The scariest thing about the alleged Russian hacking attacks against the Democratic National Committee is not the apparent partisan nature of the attacks but that the data U.S. government agencies and private analysts say was taken by Russian intelligence services belonged to one of the two major U.S. political parties and that the data were then publicly released through WikiLeaks.
In a Thursday interview in the eastern city of Vladivostok, Russian President Vladimir Putin again denied that the Russian government had anything to do with the attack, but he did say that he believed that the “important thing is the content that was given to the public.”
Putin also dismissed the hubbub surrounding the attack. According to a report at Bloomberg, Putin said:
There’s no need to distract the public’s attention from the essence of the problem by raising some minor issues connected with the search for who did it. But I want to tell you again, I don’t know anything about it, and on a state level Russia has never done this.
Minor issues? That seems too coolly cavalier. Last week The Washington Post reported that Russian hackers are now setting their sights on voter-registration systems in some U.S. states.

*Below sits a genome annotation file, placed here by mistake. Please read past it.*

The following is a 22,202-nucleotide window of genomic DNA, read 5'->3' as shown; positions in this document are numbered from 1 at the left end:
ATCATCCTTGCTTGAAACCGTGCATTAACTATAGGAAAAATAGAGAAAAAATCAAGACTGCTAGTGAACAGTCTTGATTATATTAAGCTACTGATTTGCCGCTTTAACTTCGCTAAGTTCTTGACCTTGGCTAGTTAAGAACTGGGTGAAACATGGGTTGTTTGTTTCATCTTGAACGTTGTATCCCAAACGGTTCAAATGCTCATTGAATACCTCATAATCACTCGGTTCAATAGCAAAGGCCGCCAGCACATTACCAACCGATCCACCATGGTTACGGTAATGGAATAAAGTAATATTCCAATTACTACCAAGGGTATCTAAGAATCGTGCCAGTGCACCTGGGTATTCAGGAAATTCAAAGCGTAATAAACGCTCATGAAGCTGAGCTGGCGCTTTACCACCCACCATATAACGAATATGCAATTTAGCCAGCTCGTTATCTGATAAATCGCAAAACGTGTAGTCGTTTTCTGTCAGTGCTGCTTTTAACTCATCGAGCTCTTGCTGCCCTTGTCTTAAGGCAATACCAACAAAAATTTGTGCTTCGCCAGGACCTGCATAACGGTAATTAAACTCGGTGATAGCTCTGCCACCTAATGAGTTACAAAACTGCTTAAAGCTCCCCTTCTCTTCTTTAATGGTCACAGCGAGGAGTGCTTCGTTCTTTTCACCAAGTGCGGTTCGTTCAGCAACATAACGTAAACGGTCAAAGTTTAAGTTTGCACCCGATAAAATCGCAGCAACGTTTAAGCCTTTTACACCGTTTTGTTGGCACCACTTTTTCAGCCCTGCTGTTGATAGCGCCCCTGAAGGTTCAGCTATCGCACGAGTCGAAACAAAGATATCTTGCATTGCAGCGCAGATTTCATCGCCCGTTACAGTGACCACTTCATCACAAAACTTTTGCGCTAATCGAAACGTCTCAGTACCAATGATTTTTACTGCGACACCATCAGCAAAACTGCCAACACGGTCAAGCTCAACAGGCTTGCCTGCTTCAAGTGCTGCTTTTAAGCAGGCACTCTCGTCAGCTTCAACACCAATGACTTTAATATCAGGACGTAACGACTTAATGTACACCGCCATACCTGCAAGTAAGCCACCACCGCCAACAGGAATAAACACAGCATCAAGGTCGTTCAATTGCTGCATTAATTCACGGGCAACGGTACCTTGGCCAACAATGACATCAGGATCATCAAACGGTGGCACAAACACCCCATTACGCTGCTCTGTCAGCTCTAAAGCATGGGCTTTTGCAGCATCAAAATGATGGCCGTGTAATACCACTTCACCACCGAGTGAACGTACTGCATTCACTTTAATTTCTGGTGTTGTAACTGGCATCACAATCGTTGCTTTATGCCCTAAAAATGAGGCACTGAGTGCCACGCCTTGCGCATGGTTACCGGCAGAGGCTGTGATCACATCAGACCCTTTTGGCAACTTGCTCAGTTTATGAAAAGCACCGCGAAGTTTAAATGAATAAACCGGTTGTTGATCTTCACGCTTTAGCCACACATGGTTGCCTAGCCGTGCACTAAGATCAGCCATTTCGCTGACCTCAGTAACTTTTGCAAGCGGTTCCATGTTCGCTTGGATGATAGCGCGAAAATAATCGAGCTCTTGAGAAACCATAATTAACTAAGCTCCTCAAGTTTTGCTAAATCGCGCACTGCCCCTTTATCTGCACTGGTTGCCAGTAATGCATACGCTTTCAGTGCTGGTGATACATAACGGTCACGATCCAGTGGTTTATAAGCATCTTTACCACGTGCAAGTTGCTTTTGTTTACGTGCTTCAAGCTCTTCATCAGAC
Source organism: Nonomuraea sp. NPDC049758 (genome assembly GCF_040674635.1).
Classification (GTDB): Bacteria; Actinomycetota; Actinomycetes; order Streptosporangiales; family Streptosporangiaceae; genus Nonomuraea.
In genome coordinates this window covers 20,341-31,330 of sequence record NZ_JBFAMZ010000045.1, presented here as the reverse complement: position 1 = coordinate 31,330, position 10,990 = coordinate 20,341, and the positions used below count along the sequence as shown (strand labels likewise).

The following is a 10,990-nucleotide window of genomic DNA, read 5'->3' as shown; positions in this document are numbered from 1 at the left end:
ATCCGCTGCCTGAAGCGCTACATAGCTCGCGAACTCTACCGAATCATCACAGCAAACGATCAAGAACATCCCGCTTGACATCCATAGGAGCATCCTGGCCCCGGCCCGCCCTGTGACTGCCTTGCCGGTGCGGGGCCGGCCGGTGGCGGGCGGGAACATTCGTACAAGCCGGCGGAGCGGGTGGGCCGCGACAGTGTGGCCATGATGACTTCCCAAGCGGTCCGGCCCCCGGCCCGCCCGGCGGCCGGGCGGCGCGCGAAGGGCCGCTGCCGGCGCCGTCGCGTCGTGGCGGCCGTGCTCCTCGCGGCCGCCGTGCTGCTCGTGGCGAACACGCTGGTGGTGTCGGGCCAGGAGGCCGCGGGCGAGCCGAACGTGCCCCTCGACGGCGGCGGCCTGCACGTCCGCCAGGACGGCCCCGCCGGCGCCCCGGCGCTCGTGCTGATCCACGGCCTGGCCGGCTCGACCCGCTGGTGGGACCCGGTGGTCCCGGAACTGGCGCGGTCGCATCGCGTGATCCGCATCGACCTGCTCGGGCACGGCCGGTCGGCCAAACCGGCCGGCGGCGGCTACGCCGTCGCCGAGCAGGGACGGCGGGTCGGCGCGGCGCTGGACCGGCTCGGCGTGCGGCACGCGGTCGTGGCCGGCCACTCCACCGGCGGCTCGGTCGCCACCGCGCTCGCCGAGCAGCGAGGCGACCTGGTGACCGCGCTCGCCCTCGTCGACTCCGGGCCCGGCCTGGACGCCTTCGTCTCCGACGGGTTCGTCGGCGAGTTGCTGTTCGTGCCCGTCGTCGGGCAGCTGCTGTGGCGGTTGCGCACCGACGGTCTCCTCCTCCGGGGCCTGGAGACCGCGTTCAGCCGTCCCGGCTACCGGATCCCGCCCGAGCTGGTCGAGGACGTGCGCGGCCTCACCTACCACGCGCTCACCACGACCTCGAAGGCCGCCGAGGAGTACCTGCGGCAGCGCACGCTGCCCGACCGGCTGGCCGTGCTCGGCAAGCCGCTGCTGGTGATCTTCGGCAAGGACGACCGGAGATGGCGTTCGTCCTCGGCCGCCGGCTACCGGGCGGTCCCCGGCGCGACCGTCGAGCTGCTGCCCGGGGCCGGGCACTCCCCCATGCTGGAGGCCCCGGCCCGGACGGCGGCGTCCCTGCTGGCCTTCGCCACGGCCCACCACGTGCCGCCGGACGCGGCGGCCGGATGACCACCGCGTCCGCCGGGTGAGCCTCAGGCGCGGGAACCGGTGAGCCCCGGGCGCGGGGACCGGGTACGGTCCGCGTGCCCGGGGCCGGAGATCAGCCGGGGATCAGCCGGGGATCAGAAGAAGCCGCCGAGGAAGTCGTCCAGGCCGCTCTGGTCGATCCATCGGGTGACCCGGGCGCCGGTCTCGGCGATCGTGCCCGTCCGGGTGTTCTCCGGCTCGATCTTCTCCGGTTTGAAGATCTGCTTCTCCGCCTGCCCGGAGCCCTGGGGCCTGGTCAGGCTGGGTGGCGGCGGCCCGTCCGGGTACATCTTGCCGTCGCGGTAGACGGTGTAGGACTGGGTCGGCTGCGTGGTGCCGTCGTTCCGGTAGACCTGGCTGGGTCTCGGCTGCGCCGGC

State secrets and political concerns aside, hacking is very costly to its victims and will get more expensive as millions of devices are connected in the still-nascent Internet of Things (IoT). According to a 2015 study by Juniper Research, the cost of data breaches will reach $2.1 trillion globally by 2019, nearly four times the cost incurred in 2015. The study’s author said:
Currently, we aren’t seeing much dangerous mobile or IoT malware because it’s not profitable. The kind of threats we will see on these devices will be either ransomware, with consumers’ devices locked down until they pay the hackers to use their devices, or as part of botnets, where processing power is harnessed as part of a more lucrative hack. With the absence of a direct payout from IoT hacks, there is little motive for criminals to develop the required tools.
Holding data for ransom is bad enough. Holding the U.S. electoral process for ransom or sale is far worse, and $2.1 trillion would not even begin to count the toll.